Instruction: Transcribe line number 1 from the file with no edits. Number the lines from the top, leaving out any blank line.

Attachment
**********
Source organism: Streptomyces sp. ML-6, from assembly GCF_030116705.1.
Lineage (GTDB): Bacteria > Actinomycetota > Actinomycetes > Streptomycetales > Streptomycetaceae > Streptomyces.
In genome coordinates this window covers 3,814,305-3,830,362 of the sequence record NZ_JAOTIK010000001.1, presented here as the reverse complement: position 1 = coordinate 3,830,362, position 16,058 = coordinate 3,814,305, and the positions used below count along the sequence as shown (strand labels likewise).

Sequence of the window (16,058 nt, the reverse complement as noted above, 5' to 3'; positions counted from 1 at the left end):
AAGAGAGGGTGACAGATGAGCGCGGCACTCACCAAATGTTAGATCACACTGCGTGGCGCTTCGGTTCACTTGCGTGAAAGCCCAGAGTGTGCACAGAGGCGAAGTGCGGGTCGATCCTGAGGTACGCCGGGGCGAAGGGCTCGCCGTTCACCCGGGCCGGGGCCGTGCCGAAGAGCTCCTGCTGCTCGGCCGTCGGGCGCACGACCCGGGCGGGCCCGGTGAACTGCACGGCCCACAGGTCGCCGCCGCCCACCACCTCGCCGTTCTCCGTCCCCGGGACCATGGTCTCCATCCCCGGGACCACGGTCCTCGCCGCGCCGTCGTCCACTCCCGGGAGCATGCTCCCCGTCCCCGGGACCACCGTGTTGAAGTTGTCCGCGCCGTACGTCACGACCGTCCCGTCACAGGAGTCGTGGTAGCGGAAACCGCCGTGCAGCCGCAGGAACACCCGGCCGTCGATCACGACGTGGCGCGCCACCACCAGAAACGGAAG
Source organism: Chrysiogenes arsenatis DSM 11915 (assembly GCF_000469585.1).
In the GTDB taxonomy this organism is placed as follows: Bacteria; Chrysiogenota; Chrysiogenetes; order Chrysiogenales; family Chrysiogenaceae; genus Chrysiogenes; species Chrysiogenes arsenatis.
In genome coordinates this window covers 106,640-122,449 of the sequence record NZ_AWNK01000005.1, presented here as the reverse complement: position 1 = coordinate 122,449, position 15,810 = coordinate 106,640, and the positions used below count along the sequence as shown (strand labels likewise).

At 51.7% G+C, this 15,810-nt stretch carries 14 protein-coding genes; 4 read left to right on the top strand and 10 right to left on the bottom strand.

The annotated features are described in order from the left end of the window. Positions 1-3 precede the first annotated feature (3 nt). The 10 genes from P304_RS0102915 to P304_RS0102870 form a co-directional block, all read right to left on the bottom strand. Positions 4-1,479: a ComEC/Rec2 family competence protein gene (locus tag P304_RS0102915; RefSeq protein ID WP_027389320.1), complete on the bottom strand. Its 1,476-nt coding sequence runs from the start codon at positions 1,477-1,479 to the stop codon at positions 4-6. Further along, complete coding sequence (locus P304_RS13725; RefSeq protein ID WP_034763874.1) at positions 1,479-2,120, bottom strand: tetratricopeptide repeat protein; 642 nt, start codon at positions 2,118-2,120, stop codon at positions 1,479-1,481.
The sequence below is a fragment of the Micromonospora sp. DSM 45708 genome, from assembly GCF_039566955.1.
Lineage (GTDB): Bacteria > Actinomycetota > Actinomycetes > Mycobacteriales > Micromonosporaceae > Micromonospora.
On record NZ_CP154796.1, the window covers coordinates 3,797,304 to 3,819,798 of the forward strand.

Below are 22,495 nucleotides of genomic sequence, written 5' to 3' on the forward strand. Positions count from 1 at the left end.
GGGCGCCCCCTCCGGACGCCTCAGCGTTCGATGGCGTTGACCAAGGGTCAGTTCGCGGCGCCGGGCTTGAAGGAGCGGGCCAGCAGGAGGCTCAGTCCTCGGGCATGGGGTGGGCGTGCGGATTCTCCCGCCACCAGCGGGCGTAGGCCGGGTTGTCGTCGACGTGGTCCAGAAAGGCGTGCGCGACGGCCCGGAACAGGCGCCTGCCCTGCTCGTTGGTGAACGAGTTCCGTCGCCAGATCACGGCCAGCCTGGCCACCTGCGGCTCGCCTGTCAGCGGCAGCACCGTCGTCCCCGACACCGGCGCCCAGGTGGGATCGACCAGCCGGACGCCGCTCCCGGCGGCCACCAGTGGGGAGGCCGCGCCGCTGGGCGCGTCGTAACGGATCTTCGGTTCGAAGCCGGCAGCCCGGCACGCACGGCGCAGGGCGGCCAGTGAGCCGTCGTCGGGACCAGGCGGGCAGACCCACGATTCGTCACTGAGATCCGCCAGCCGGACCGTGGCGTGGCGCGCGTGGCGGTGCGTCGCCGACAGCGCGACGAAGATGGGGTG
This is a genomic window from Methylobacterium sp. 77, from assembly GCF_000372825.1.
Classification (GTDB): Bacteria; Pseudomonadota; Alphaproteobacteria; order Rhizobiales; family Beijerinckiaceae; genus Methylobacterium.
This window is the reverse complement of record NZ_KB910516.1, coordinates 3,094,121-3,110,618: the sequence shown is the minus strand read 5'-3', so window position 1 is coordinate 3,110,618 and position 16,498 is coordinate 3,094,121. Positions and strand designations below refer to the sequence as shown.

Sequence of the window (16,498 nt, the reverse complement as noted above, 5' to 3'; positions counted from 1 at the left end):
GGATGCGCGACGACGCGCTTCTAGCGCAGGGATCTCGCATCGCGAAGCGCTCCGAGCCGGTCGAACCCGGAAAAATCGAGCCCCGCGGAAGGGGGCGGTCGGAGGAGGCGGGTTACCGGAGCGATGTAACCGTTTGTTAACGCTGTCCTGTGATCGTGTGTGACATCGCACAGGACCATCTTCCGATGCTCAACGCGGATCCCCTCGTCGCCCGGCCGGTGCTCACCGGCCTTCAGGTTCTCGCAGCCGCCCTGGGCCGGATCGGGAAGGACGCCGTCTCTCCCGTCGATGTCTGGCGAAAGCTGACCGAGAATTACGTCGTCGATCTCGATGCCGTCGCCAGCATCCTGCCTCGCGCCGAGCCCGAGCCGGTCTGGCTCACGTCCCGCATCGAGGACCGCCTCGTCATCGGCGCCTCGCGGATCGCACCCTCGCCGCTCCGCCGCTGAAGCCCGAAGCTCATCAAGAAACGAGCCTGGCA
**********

Source organism: Streptomyces sp. ML-6, from assembly GCF_030116705.1.